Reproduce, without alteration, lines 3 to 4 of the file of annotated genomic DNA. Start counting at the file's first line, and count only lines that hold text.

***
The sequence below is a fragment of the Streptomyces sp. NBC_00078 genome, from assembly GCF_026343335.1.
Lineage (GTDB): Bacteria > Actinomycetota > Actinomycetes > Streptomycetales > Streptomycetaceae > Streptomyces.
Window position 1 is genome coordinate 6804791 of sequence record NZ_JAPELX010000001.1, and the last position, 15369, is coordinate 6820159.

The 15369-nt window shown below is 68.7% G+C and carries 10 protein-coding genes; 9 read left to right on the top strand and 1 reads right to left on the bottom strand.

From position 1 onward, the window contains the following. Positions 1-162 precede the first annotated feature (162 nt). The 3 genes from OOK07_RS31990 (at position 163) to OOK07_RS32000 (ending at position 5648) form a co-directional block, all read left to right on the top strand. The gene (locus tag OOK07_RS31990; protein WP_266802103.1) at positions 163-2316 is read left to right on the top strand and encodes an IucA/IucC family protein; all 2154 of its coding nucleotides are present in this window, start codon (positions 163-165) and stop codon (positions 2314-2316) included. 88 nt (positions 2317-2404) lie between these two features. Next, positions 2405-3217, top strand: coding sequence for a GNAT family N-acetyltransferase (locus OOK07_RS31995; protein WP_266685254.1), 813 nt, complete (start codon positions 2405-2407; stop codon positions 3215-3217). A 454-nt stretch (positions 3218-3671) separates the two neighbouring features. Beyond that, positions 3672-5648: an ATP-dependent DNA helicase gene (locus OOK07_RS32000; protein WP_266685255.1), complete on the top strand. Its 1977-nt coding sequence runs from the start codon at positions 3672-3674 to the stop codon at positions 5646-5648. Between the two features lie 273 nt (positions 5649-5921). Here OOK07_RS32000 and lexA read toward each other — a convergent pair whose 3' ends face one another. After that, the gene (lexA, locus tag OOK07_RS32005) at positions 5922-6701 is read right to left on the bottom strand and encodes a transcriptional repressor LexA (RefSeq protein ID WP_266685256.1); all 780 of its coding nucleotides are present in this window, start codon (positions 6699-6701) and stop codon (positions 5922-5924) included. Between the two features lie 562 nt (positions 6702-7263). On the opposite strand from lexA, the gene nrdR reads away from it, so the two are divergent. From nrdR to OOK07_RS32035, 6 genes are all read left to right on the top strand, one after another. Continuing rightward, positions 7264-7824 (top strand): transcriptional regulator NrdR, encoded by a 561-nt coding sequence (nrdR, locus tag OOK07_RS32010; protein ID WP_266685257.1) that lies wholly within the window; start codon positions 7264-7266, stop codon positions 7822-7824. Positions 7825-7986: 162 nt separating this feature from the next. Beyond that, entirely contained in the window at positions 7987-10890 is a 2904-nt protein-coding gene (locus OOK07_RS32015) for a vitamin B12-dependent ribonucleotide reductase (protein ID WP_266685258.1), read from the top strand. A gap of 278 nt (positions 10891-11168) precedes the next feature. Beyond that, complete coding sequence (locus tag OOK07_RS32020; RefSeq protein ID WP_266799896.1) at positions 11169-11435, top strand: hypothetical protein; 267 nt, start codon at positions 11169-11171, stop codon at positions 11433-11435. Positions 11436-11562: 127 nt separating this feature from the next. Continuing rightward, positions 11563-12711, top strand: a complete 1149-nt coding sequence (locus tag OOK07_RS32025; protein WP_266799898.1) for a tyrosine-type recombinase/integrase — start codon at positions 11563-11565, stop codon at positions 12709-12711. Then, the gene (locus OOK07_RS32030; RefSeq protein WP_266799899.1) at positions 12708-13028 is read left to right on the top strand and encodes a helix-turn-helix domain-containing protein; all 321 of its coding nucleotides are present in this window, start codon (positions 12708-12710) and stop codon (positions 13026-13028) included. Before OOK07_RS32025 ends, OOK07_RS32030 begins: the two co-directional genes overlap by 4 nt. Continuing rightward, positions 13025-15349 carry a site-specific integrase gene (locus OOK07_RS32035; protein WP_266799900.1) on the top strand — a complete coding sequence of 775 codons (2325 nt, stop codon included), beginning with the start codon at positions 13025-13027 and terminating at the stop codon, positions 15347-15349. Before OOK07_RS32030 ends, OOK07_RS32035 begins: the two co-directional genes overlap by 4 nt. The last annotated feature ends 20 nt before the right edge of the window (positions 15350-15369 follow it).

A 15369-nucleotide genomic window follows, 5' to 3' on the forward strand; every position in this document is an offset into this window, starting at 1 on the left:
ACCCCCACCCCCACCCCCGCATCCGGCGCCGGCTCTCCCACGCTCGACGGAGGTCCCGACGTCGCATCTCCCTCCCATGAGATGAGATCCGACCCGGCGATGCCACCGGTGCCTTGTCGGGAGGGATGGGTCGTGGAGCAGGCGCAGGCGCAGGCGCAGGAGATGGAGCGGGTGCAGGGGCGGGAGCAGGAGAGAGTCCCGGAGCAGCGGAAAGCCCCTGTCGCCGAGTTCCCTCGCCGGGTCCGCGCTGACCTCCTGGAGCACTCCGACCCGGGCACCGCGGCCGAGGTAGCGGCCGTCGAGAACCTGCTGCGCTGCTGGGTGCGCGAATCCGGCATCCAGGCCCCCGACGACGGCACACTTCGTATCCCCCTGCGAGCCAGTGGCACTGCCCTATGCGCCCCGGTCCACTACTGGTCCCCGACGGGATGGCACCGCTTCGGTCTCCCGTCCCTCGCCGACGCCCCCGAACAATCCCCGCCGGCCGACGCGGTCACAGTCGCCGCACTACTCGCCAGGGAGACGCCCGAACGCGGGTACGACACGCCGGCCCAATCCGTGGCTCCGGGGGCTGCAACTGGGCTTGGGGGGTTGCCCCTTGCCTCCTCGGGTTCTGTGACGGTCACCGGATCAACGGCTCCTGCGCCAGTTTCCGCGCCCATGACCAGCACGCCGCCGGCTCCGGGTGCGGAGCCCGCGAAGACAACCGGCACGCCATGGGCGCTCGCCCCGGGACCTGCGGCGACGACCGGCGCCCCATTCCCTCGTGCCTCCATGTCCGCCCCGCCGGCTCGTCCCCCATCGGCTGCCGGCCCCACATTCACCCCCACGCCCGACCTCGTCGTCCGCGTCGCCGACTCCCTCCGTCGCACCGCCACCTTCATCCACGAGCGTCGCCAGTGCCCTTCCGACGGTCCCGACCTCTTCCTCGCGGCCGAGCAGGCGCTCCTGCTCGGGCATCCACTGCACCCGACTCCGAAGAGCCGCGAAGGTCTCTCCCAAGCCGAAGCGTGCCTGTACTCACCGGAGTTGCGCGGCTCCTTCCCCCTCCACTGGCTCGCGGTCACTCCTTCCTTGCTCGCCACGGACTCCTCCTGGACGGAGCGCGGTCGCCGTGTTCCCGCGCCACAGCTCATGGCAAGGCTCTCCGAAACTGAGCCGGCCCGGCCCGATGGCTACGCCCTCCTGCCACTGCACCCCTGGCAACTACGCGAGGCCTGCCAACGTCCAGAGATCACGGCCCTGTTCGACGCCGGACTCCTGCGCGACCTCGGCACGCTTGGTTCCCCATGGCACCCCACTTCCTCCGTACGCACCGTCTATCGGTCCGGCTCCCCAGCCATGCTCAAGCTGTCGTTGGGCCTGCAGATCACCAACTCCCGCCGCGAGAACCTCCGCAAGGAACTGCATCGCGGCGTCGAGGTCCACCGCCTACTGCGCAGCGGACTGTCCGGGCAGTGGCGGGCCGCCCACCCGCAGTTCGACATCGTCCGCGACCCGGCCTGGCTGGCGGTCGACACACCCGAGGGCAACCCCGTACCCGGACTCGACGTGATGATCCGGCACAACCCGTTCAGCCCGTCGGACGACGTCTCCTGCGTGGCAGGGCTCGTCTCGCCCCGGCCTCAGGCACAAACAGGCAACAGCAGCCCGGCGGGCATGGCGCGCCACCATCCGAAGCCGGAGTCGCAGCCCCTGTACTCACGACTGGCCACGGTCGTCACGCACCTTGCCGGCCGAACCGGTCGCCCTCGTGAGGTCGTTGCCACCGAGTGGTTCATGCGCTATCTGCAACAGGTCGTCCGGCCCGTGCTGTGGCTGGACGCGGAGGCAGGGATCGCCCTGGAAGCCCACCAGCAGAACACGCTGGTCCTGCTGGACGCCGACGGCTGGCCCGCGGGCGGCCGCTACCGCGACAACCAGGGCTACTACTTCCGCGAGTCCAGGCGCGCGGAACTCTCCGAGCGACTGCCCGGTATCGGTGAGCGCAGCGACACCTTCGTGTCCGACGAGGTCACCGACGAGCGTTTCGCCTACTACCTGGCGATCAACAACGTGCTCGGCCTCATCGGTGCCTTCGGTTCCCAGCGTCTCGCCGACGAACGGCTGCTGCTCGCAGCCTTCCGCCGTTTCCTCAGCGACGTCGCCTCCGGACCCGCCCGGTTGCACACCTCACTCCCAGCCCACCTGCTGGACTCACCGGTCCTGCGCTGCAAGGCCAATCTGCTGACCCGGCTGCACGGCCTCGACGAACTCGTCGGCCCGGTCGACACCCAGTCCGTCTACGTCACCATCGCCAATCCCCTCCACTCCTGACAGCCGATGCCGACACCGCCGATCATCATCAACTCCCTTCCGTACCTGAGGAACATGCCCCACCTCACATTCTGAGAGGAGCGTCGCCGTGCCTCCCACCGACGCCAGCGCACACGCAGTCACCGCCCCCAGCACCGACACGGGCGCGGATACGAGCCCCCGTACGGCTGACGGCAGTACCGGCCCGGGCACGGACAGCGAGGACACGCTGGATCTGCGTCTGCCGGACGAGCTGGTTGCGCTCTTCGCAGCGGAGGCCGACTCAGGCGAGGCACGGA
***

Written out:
Window position 1 is genome coordinate 6804791 of sequence record NZ_JAPELX010000001.1, and the last position, 15369, is coordinate 6820159.

The 15369-nt window shown below is 68.7% G+C and carries 10 protein-coding genes; 9 read left to right on the top strand and 1 reads right to left on the bottom strand.